Pentathlon training grueling, athlete recalls at Olympic Day
While the summer Olympics are only held every four years, the theme and ideals of the games can live on in everyone, even during those off years.
In the hope of bringing some Olympic spirit to Indiana County, the first Olympic Day celebration was held Friday at the Human Motion Institute at Indiana Regional Medical Center.
Hosted by staff of both the HMI and IRMC, county residents as well as patients of the HMI attended the red-, white- and blue-colored event.
“The theme is all about showcasing the Olympic movement,” said Tracey Missien, HMI director, “and this is really all about promoting fitness and well-being in addition to the Olympic ideals of sportsmanship, respect, fair play and perseverance.”
The idea to host an Olympic Day originated with Dr. Craig McKirgan, an orthopedic surgeon for the Center of Orthopaedics and Sports Medicine at HMI, who volunteers as a physician for the U.S. Ski and Snowboard Association. McKirgan also serves as a volunteer physician for the U.S. Olympic Committee and provided his services at the 1996 games in Atlanta.
“A lot of the medical coverage for our athletes is on a volunteer basis,” McKirgan said. “There are very few that are employed, at least from a professional physician standpoint. We all volunteer our time.”
The star of the event, however, was former pentathlete Sam Sacksen. Sacksen, 28, was born in Tucson, Ariz., but moved to Somerset when he was a child. He was a member of the Rockwood High School track team, and attended the University of Pittsburgh until he was picked up to train in the pentathlon event.
He trained at the U.S. Olympic Training Center in Colorado Springs, Colo., training that would culminate in his participation in the 2008 Olympic Games in Beijing. Sacksen would go on to place 18th.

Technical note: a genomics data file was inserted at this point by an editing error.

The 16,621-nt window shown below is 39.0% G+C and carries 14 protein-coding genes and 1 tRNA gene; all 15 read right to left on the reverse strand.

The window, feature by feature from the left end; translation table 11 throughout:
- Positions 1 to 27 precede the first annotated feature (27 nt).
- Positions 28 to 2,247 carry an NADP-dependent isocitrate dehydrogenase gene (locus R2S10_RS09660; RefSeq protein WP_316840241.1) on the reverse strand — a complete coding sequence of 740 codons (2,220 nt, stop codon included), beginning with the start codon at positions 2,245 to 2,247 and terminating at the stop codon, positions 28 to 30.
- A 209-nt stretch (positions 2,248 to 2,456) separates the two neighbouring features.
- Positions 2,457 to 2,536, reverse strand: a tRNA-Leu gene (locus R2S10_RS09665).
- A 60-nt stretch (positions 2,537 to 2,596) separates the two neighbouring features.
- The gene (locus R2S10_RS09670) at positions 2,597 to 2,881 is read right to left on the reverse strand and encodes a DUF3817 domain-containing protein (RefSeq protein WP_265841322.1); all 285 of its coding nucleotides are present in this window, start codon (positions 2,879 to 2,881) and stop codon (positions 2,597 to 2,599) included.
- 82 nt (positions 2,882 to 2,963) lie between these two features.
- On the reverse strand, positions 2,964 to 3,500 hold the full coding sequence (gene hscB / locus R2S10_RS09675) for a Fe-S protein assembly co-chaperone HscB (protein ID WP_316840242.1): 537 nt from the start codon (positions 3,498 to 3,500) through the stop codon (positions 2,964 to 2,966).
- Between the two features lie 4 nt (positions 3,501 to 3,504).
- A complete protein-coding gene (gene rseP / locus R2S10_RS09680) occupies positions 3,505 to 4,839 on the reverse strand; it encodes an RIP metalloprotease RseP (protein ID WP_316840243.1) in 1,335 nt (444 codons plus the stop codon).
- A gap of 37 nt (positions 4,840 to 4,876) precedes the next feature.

He planned on participating in the 2012 Olympic Games in London, but an ankle injury months before the games ended his Olympic career. He now describes himself as “happily retired from sports.”
Sacksen described how he gave up having a normal life when he decided to become an Olympic athlete. He would train for six to eight hours a day, then do his schoolwork at night at the University of Colorado. This lifestyle left very little free time afterward.
“That was a sacrifice I chose to make to accomplish that goal,” he said. “I knew it wasn’t going to be easy, but a lot of times you’re alongside teammates who are also suffering, so that makes it a little easier.”
Sacksen advised anyone who wanted to pursue becoming an Olympic athlete to be ready to sacrifice a lot. “Do you have a life?” he asked. “Prepare to end it.”
He also explained that no one will force you to train, the drive must come from within.
“It’s the ones who are there before the coaches get there and are still there afterward on their own time,” he said. “If you’re willing to do that, there’s no reason you can’t ever get there.”
He said he hoped that Olympic Day will help bring smaller sports, such as the pentathlon, out of the shadows and keep awareness of the Olympics up. “There are more options than just gymnastics and swimming.”
The modern pentathlon was introduced in 1912 and features five events: shooting, fencing, freestyle swimming, equestrianism and a cross country run.
At the conclusion of Sacksen’s presentation, Indiana County Commissioner Mike Baker officially proclaimed “with much appreciation and admiration” June 23 to be Olympic Day in Indiana County.
Olympic Day was introduced in 1948 and is celebrated around the world every June 23, according to the Olympic Movement website. Friday’s event at HMI was one of 35 events in Pennsylvania, and the only event sponsored by a hospital, according to Missien.
“We just decided to take the leap and do it because it’s so close to what we do (at HMI),” she said. “We support it for what work we do here — keeping people moving — and then at the same time, I think it will be something that’s good for the community.”
Missien expects more Olympic Day events in the future with even more activities.
Sacksen says he’s currently studying to become a veterinarian, like his father. He still shoots for fun, and his wife is involved with horses, “so I clean a lot of horse stalls.”
However, his training days are over.
“I’m pretty much enjoying not getting up at 5:30 in the morning to go running,” he said.
Sacksen said he hopes he was able to provide some motivation to those in attendance.
“(I hope) they got a line or two that would encourage them, through a life thing or a sports thing, anything in general that they can use to motivate going forward.”